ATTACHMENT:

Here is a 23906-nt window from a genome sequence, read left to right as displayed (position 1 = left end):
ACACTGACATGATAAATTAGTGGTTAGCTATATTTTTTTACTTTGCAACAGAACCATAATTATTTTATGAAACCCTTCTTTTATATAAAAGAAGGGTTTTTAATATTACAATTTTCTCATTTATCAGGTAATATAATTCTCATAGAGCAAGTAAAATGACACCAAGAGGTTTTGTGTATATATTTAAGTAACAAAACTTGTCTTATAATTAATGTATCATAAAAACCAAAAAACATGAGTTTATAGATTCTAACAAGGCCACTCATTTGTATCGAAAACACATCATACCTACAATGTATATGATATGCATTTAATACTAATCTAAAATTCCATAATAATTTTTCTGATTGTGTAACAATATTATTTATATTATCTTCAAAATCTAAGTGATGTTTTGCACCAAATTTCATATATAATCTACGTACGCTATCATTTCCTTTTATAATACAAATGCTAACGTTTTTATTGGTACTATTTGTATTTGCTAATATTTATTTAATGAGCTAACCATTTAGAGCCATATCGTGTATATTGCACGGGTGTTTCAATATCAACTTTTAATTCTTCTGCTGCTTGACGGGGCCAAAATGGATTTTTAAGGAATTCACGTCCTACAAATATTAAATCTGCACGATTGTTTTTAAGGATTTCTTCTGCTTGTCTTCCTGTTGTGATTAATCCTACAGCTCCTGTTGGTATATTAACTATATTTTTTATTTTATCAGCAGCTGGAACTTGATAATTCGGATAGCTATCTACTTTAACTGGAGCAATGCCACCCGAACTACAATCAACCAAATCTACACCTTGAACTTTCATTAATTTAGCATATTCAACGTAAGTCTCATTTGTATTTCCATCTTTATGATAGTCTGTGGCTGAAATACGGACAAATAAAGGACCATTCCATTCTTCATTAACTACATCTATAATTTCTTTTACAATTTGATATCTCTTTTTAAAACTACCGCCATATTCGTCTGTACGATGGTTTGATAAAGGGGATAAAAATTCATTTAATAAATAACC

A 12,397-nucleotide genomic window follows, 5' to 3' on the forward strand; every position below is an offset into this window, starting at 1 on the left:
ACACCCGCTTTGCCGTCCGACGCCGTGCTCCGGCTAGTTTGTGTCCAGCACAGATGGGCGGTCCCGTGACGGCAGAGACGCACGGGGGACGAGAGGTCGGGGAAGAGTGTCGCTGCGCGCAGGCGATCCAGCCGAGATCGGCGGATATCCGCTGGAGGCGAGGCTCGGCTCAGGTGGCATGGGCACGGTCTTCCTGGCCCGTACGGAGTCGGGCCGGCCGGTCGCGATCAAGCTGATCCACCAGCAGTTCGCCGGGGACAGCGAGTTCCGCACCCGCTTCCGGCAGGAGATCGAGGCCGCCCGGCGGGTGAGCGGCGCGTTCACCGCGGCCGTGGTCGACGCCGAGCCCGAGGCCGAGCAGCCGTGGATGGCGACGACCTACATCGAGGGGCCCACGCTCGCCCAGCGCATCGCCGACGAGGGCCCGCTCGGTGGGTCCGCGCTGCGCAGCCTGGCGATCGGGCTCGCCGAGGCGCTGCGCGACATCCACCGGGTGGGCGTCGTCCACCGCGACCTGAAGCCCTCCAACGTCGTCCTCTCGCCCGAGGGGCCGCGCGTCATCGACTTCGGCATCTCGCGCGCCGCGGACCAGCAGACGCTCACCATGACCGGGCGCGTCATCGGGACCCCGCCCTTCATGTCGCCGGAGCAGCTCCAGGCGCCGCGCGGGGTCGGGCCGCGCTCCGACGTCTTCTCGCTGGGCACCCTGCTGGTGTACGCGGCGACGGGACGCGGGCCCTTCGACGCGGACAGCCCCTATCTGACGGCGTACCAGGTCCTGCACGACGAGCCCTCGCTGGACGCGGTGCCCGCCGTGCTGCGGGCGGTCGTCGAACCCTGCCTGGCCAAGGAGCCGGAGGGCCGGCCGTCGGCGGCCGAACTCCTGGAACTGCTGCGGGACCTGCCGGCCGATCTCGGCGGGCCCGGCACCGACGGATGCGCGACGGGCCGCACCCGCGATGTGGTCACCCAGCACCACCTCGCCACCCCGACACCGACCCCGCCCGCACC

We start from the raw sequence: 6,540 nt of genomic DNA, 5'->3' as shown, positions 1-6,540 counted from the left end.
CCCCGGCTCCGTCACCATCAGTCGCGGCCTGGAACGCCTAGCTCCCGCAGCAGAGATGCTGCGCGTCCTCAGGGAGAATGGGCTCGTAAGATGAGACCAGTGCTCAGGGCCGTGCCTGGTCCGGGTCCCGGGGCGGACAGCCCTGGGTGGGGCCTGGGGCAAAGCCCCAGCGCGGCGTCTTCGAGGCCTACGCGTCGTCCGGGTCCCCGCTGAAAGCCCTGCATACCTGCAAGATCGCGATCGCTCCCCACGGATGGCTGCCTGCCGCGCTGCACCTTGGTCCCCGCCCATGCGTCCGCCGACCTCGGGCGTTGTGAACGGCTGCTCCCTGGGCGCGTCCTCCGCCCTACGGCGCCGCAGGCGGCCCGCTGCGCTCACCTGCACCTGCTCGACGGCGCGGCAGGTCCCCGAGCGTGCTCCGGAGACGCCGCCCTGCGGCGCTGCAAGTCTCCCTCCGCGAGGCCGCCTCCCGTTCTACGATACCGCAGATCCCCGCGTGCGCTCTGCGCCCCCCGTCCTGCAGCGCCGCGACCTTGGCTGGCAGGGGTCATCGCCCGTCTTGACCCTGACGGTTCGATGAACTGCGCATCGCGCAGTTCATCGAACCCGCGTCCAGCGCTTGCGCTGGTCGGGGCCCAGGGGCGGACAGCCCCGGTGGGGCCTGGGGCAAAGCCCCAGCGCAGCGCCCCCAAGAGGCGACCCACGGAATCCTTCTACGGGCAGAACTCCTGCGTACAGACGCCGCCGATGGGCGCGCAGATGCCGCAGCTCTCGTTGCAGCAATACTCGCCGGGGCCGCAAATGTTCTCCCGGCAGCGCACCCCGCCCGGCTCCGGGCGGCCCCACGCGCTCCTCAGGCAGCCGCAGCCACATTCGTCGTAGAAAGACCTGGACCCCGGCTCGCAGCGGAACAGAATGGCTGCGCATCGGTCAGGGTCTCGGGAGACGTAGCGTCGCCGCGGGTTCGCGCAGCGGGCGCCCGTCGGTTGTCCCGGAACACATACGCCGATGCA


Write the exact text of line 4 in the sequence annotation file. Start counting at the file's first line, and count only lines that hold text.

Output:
ACACCCGCTTTGCCGTCCGACGCCGTGCTCCGGCTAGTTTGTGTCCAGCACAGATGGGCGGTCCCGTGACGGCAGAGACGCACGGGGGACGAGAGGTCGGGGAAGAGTGTCGCTGCGCGCAGGCGATCCAGCCGAGATCGGCGGATATCCGCTGGAGGCGAGGCTCGGCTCAGGTGGCATGGGCACGGTCTTCCTGGCCCGTACGGAGTCGGGCCGGCCGGTCGCGATCAAGCTGATCCACCAGCAGTTCGCCGGGGACAGCGAGTTCCGCACCCGCTTCCGGCAGGAGATCGAGGCCGCCCGGCGGGTGAGCGGCGCGTTCACCGCGGCCGTGGTCGACGCCGAGCCCGAGGCCGAGCAGCCGTGGATGGCGACGACCTACATCGAGGGGCCCACGCTCGCCCAGCGCATCGCCGACGAGGGCCCGCTCGGTGGGTCCGCGCTGCGCAGCCTGGCGATCGGGCTCGCCGAGGCGCTGCGCGACATCCACCGGGTGGGCGTCGTCCACCGCGACCTGAAGCCCTCCAACGTCGTCCTCTCGCCCGAGGGGCCGCGCGTCATCGACTTCGGCATCTCGCGCGCCGCGGACCAGCAGACGCTCACCATGACCGGGCGCGTCATCGGGACCCCGCCCTTCATGTCGCCGGAGCAGCTCCAGGCGCCGCGCGGGGTCGGGCCGCGCTCCGACGTCTTCTCGCTGGGCACCCTGCTGGTGTACGCGGCGACGGGACGCGGGCCCTTCGACGCGGACAGCCCCTATCTGACGGCGTACCAGGTCCTGCACGACGAGCCCTCGCTGGACGCGGTGCCCGCCGTGCTGCGGGCGGTCGTCGAACCCTGCCTGGCCAAGGAGCCGGAGGGCCGGCCGTCGGCGGCCGAACTCCTGGAACTGCTGCGGGACCTGCCGGCCGATCTCGGCGGGCCCGGCACCGACGGATGCGCGACGGGCCGCACCCGCGATGTGGTCACCCAGCACCACCTCGCCACCCCGACACCGACCCCGCCCGCACC